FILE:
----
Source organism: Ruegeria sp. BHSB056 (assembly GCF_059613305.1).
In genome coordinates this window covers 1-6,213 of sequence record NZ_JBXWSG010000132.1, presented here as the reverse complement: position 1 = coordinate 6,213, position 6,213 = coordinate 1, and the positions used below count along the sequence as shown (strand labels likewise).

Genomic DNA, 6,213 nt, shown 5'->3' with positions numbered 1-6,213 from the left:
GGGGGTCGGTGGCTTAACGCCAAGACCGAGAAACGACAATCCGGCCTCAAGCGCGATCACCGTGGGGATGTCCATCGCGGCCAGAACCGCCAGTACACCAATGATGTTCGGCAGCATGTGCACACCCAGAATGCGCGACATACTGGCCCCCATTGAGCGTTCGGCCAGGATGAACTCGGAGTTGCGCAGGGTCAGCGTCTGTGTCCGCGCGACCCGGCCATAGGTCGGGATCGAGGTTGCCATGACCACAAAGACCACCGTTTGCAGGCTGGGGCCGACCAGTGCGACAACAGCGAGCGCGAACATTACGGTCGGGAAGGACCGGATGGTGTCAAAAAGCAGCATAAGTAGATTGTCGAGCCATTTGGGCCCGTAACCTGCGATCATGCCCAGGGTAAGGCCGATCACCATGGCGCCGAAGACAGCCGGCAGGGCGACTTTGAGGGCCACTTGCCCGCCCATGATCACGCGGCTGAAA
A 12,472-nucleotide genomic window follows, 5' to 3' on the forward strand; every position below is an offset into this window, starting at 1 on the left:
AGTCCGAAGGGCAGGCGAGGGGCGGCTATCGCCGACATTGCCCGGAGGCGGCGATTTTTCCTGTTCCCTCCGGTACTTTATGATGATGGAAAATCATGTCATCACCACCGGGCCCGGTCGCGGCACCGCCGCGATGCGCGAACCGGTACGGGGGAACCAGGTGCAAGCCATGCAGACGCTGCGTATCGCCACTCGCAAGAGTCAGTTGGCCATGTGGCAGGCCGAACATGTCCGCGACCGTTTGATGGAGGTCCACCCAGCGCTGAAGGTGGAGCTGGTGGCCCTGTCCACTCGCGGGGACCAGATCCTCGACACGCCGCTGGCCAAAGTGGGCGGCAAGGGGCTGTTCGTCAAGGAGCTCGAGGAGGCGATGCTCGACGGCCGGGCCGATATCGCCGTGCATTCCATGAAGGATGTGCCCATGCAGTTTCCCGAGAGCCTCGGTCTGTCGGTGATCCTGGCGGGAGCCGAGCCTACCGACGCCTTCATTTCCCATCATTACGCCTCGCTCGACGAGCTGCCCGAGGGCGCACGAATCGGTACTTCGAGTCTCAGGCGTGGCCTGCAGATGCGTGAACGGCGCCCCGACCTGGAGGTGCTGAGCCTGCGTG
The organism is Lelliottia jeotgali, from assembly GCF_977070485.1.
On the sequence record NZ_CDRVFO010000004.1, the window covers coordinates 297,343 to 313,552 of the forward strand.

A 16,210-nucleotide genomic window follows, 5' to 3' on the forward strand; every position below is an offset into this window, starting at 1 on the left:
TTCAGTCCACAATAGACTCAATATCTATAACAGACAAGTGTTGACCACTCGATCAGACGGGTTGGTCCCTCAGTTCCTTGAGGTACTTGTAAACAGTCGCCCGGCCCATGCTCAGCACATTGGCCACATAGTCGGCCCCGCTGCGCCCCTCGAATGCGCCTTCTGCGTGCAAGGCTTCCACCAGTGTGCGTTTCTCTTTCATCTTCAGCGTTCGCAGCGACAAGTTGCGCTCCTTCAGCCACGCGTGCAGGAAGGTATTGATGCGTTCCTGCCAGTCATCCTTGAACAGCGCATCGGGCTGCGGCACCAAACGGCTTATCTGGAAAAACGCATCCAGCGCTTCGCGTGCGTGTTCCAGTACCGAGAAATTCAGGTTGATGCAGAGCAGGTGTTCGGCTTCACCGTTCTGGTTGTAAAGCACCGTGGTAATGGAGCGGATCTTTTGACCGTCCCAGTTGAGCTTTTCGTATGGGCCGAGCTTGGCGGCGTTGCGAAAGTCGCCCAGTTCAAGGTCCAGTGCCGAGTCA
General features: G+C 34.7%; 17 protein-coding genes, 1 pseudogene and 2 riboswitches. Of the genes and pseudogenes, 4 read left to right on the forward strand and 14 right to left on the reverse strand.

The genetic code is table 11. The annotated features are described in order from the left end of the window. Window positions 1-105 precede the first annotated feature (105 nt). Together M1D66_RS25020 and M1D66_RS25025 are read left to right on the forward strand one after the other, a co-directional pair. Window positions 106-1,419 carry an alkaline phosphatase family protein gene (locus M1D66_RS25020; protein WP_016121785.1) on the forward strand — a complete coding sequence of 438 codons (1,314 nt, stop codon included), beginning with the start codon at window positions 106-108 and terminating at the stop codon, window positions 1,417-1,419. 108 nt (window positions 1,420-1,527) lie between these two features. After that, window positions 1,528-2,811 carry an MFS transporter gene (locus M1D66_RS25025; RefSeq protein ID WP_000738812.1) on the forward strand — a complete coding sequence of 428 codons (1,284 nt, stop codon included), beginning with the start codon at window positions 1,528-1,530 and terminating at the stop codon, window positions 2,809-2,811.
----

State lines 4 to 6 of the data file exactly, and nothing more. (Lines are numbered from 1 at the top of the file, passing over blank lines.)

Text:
GGGGGTCGGTGGCTTAACGCCAAGACCGAGAAACGACAATCCGGCCTCAAGCGCGATCACCGTGGGGATGTCCATCGCGGCCAGAACCGCCAGTACACCAATGATGTTCGGCAGCATGTGCACACCCAGAATGCGCGACATACTGGCCCCCATTGAGCGTTCGGCCAGGATGAACTCGGAGTTGCGCAGGGTCAGCGTCTGTGTCCGCGCGACCCGGCCATAGGTCGGGATCGAGGTTGCCATGACCACAAAGACCACCGTTTGCAGGCTGGGGCCGACCAGTGCGACAACAGCGAGCGCGAACATTACGGTCGGGAAGGACCGGATGGTGTCAAAAAGCAGCATAAGTAGATTGTCGAGCCATTTGGGCCCGTAACCTGCGATCATGCCCAGGGTAAGGCCGATCACCATGGCGCCGAAGACAGCCGGCAGGGCGACTTTGAGGGCCACTTGCCCGCCCATGATCACGCGGCTGAAA
A 12,472-nucleotide genomic window follows, 5' to 3' on the forward strand; every position below is an offset into this window, starting at 1 on the left:
AGTCCGAAGGGCAGGCGAGGGGCGGCTATCGCCGACATTGCCCGGAGGCGGCGATTTTTCCTGTTCCCTCCGGTACTTTATGATGATGGAAAATCATGTCATCACCACCGGGCCCGGTCGCGGCACCGCCGCGATGCGCGAACCGGTACGGGGGAACCAGGTGCAAGCCATGCAGACGCTGCGTATCGCCACTCGCAAGAGTCAGTTGGCCATGTGGCAGGCCGAACATGTCCGCGACCGTTTGATGGAGGTCCACCCAGCGCTGAAGGTGGAGCTGGTGGCCCTGTCCACTCGCGGGGACCAGATCCTCGACACGCCGCTGGCCAAAGTGGGCGGCAAGGGGCTGTTCGTCAAGGAGCTCGAGGAGGCGATGCTCGACGGCCGGGCCGATATCGCCGTGCATTCCATGAAGGATGTGCCCATGCAGTTTCCCGAGAGCCTCGGTCTGTCGGTGATCCTGGCGGGAGCCGAGCCTACCGACGCCTTCATTTCCCATCATTACGCCTCGCTCGACGAGCTGCCCGAGGGCGCACGAATCGGTACTTCGAGTCTCAGGCGTGGCCTGCAGATGCGTGAACGGCGCCCCGACCTGGAGGTGCTGAGCCTGCGTG